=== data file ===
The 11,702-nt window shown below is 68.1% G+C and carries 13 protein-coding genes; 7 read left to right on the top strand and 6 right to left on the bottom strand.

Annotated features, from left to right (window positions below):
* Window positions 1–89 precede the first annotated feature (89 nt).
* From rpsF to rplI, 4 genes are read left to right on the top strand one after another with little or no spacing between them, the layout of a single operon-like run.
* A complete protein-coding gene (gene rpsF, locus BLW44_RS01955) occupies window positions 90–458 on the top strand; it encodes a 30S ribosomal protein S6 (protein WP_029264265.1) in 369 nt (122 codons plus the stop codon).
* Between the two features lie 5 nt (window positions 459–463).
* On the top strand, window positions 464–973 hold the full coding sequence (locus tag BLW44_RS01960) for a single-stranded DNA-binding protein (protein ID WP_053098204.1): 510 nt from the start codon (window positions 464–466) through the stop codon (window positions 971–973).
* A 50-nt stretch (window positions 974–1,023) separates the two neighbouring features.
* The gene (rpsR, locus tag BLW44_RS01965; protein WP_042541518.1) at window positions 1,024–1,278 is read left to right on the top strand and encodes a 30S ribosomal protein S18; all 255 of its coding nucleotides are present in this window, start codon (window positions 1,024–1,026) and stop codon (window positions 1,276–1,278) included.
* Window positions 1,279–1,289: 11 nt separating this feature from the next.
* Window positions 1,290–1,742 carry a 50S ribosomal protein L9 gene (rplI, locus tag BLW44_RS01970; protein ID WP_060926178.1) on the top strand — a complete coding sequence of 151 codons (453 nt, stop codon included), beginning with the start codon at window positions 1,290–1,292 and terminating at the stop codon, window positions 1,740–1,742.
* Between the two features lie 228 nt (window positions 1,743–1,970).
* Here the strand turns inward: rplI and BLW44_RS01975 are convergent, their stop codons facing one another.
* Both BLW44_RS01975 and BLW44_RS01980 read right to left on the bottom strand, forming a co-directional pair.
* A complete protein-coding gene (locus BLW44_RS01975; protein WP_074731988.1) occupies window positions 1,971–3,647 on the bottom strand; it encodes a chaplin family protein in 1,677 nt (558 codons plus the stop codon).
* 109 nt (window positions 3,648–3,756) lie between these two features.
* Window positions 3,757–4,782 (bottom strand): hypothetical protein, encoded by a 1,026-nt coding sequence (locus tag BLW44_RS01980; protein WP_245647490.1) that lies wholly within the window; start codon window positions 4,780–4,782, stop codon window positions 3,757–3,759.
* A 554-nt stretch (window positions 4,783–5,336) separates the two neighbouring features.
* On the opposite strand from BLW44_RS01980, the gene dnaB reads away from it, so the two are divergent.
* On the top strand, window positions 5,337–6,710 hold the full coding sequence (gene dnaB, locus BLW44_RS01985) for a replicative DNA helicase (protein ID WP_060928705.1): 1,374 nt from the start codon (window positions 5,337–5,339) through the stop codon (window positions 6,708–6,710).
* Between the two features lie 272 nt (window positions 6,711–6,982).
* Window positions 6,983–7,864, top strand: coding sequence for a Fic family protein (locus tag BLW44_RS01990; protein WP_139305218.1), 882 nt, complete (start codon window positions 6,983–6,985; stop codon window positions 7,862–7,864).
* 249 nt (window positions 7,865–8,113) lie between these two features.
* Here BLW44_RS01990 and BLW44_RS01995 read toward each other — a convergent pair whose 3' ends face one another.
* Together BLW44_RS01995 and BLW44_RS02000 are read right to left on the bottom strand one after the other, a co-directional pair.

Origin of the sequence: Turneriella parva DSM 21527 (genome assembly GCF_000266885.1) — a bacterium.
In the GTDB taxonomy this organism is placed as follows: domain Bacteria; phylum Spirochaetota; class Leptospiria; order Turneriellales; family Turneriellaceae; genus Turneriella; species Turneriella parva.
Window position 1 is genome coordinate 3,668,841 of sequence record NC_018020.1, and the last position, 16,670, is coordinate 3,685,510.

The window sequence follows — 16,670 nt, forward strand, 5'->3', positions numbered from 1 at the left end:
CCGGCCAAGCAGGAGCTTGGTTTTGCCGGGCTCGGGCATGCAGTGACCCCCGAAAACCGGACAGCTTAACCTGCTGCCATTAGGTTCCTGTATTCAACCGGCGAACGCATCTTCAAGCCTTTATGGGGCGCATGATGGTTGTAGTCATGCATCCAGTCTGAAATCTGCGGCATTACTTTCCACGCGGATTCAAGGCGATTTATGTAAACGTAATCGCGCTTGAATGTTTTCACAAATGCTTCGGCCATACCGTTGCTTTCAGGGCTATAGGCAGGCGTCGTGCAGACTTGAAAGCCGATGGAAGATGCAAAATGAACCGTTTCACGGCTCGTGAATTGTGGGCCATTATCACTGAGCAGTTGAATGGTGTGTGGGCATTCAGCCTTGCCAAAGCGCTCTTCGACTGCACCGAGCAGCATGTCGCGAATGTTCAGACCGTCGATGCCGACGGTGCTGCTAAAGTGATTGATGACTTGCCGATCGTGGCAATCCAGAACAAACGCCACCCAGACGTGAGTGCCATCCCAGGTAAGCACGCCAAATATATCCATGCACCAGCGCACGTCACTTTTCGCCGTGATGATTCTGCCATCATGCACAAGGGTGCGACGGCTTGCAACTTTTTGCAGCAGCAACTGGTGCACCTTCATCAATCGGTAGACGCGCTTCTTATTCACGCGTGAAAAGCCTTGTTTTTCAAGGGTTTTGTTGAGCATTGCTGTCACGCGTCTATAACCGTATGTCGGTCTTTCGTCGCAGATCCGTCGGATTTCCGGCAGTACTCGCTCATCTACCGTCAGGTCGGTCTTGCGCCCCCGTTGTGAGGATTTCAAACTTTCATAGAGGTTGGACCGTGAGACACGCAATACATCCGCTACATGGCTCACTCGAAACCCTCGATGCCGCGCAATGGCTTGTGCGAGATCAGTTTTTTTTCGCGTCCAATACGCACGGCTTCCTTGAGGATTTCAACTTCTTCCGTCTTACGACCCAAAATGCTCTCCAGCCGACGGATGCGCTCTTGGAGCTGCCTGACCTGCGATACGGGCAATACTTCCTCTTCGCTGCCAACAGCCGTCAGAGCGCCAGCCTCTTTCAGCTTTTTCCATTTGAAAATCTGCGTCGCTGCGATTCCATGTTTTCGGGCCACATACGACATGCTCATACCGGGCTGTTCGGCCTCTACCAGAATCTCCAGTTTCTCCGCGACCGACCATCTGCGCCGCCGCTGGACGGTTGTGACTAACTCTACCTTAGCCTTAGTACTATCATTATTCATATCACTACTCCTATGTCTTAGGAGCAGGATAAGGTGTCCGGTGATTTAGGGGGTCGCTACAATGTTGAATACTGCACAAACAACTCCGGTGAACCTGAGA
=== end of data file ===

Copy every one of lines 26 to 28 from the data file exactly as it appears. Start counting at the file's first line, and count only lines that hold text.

Origin of the sequence: Turneriella parva DSM 21527 (genome assembly GCF_000266885.1) — a bacterium.
In the GTDB taxonomy this organism is placed as follows: domain Bacteria; phylum Spirochaetota; class Leptospiria; order Turneriellales; family Turneriellaceae; genus Turneriella; species Turneriella parva.
Window position 1 is genome coordinate 3,668,841 of sequence record NC_018020.1, and the last position, 16,670, is coordinate 3,685,510.